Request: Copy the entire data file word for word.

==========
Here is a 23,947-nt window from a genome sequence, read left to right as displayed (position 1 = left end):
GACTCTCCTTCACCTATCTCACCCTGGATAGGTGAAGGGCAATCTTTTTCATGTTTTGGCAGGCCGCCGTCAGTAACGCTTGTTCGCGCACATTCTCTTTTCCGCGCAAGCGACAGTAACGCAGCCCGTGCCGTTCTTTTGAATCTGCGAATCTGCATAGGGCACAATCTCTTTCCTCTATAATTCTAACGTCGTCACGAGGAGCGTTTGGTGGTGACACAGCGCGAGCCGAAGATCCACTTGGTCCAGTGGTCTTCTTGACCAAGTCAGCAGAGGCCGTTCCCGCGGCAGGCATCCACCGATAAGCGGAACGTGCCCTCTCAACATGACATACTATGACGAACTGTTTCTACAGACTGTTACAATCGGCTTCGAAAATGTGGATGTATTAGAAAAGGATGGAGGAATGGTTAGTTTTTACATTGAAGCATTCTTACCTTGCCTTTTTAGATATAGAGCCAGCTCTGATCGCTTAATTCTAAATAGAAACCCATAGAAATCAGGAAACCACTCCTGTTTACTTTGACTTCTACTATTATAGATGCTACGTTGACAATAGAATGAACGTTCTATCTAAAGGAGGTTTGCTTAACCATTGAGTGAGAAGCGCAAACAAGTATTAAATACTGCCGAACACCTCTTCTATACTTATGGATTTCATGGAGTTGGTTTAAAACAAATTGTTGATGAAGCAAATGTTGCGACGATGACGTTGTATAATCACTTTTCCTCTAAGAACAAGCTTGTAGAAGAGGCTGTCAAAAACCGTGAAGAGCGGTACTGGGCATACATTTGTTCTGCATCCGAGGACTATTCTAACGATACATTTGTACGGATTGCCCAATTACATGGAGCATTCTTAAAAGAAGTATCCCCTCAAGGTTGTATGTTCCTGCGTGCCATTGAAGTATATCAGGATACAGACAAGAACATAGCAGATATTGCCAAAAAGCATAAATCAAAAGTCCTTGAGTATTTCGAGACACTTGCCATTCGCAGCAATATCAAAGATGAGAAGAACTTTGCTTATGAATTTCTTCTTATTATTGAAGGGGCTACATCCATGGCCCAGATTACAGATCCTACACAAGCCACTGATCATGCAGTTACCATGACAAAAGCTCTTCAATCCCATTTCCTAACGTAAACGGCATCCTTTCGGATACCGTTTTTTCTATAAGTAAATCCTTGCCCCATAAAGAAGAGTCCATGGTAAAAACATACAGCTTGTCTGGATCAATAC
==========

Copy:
Here is a 23,947-nt window from a genome sequence, read left to right as displayed (position 1 = left end):
GACTCTCCTTCACCTATCTCACCCTGGATAGGTGAAGGGCAATCTTTTTCATGTTTTGGCAGGCCGCCGTCAGTAACGCTTGTTCGCGCACATTCTCTTTTCCGCGCAAGCGACAGTAACGCAGCCCGTGCCGTTCTTTTGAATCTGCGAATCTGCATAGGGCACAATCTCTTTCCTCTATAATTCTAACGTCGTCACGAGGAGCGTTTGGTGGTGACACAGCGCGAGCCGAAGATCCACTTGGTCCAGTGGTCTTCTTGACCAAGTCAGCAGAGGCCGTTCCCGCGGCAGGCATCCACCGATAAGCGGAACGTGCCCTCTCAACATGACATACTATGACGAACTGTTTCTACAGACTGTTACAATCGGCTTCGAAAATGTGGATGTATTAGAAAAGGATGGAGGAATGGTTAGTTTTTACATTGAAGCATTCTTACCTTGCCTTTTTAGATATAGAGCCAGCTCTGATCGCTTAATTCTAAATAGAAACCCATAGAAATCAGGAAACCACTCCTGTTTACTTTGACTTCTACTATTATAGATGCTACGTTGACAATAGAATGAACGTTCTATCTAAAGGAGGTTTGCTTAACCATTGAGTGAGAAGCGCAAACAAGTATTAAATACTGCCGAACACCTCTTCTATACTTATGGATTTCATGGAGTTGGTTTAAAACAAATTGTTGATGAAGCAAATGTTGCGACGATGACGTTGTATAATCACTTTTCCTCTAAGAACAAGCTTGTAGAAGAGGCTGTCAAAAACCGTGAAGAGCGGTACTGGGCATACATTTGTTCTGCATCCGAGGACTATTCTAACGATACATTTGTACGGATTGCCCAATTACATGGAGCATTCTTAAAAGAAGTATCCCCTCAAGGTTGTATGTTCCTGCGTGCCATTGAAGTATATCAGGATACAGACAAGAACATAGCAGATATTGCCAAAAAGCATAAATCAAAAGTCCTTGAGTATTTCGAGACACTTGCCATTCGCAGCAATATCAAAGATGAGAAGAACTTTGCTTATGAATTTCTTCTTATTATTGAAGGGGCTACATCCATGGCCCAGATTACAGATCCTACACAAGCCACTGATCATGCAGTTACCATGACAAAAGCTCTTCAATCCCATTTCCTAACGTAAACGGCATCCTTTCGGATACCGTTTTTTCTATAAGTAAATCCTTGCCCCATAAAGAAGAGTCCATGGTAAAAACATACAGCTTGTCTGGATCAATAC